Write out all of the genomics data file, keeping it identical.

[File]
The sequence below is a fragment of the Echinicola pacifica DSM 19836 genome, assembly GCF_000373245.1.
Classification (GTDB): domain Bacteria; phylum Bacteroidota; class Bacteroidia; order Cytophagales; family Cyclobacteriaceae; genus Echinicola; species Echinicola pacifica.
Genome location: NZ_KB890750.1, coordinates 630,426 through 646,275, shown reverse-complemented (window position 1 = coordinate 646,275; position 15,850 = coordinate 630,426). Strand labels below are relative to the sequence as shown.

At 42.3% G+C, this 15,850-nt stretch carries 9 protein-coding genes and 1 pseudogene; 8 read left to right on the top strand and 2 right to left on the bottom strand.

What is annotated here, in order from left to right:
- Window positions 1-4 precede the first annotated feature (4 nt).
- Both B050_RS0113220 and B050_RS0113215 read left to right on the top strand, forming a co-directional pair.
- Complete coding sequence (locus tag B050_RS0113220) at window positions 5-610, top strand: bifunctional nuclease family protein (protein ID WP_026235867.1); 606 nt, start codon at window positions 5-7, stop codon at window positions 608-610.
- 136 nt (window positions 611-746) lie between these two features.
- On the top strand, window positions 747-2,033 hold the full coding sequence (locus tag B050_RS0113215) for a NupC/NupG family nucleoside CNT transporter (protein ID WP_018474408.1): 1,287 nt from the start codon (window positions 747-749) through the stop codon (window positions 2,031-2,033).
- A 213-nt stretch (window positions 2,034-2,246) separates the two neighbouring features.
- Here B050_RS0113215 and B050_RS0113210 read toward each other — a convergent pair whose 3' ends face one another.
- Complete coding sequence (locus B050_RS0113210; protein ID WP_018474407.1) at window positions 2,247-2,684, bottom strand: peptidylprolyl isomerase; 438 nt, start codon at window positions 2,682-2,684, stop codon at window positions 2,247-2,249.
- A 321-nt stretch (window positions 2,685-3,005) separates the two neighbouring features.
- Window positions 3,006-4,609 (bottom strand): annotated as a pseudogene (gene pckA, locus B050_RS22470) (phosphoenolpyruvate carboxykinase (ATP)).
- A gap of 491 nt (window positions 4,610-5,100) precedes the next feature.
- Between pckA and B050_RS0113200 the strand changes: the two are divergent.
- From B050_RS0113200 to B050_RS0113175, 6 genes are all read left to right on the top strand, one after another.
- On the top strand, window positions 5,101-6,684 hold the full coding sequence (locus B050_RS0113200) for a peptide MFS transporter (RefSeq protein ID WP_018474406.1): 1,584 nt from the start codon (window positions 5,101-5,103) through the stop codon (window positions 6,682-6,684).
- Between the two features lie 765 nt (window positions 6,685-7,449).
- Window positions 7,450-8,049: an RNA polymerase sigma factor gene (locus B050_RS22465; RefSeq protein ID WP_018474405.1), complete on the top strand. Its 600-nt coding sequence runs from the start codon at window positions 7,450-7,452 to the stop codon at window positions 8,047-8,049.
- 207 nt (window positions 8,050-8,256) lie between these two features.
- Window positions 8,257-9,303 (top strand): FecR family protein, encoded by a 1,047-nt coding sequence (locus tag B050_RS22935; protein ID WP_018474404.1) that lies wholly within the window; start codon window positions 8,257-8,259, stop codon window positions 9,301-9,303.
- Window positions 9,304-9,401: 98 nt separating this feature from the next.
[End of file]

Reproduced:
The sequence below is a fragment of the Echinicola pacifica DSM 19836 genome, assembly GCF_000373245.1.
Classification (GTDB): domain Bacteria; phylum Bacteroidota; class Bacteroidia; order Cytophagales; family Cyclobacteriaceae; genus Echinicola; species Echinicola pacifica.
Genome location: NZ_KB890750.1, coordinates 630,426 through 646,275, shown reverse-complemented (window position 1 = coordinate 646,275; position 15,850 = coordinate 630,426). Strand labels below are relative to the sequence as shown.

At 42.3% G+C, this 15,850-nt stretch carries 9 protein-coding genes and 1 pseudogene; 8 read left to right on the top strand and 2 right to left on the bottom strand.

What is annotated here, in order from left to right:
- Window positions 1-4 precede the first annotated feature (4 nt).
- Both B050_RS0113220 and B050_RS0113215 read left to right on the top strand, forming a co-directional pair.
- Complete coding sequence (locus tag B050_RS0113220) at window positions 5-610, top strand: bifunctional nuclease family protein (protein ID WP_026235867.1); 606 nt, start codon at window positions 5-7, stop codon at window positions 608-610.
- 136 nt (window positions 611-746) lie between these two features.
- On the top strand, window positions 747-2,033 hold the full coding sequence (locus tag B050_RS0113215) for a NupC/NupG family nucleoside CNT transporter (protein ID WP_018474408.1): 1,287 nt from the start codon (window positions 747-749) through the stop codon (window positions 2,031-2,033).
- A 213-nt stretch (window positions 2,034-2,246) separates the two neighbouring features.
- Here B050_RS0113215 and B050_RS0113210 read toward each other — a convergent pair whose 3' ends face one another.
- Complete coding sequence (locus B050_RS0113210; protein ID WP_018474407.1) at window positions 2,247-2,684, bottom strand: peptidylprolyl isomerase; 438 nt, start codon at window positions 2,682-2,684, stop codon at window positions 2,247-2,249.
- A 321-nt stretch (window positions 2,685-3,005) separates the two neighbouring features.
- Window positions 3,006-4,609 (bottom strand): annotated as a pseudogene (gene pckA, locus B050_RS22470) (phosphoenolpyruvate carboxykinase (ATP)).
- A gap of 491 nt (window positions 4,610-5,100) precedes the next feature.
- Between pckA and B050_RS0113200 the strand changes: the two are divergent.
- From B050_RS0113200 to B050_RS0113175, 6 genes are all read left to right on the top strand, one after another.
- On the top strand, window positions 5,101-6,684 hold the full coding sequence (locus B050_RS0113200) for a peptide MFS transporter (RefSeq protein ID WP_018474406.1): 1,584 nt from the start codon (window positions 5,101-5,103) through the stop codon (window positions 6,682-6,684).
- Between the two features lie 765 nt (window positions 6,685-7,449).
- Window positions 7,450-8,049: an RNA polymerase sigma factor gene (locus B050_RS22465; RefSeq protein ID WP_018474405.1), complete on the top strand. Its 600-nt coding sequence runs from the start codon at window positions 7,450-7,452 to the stop codon at window positions 8,047-8,049.
- 207 nt (window positions 8,050-8,256) lie between these two features.
- Window positions 8,257-9,303 (top strand): FecR family protein, encoded by a 1,047-nt coding sequence (locus tag B050_RS22935; protein ID WP_018474404.1) that lies wholly within the window; start codon window positions 8,257-8,259, stop codon window positions 9,301-9,303.
- Window positions 9,304-9,401: 98 nt separating this feature from the next.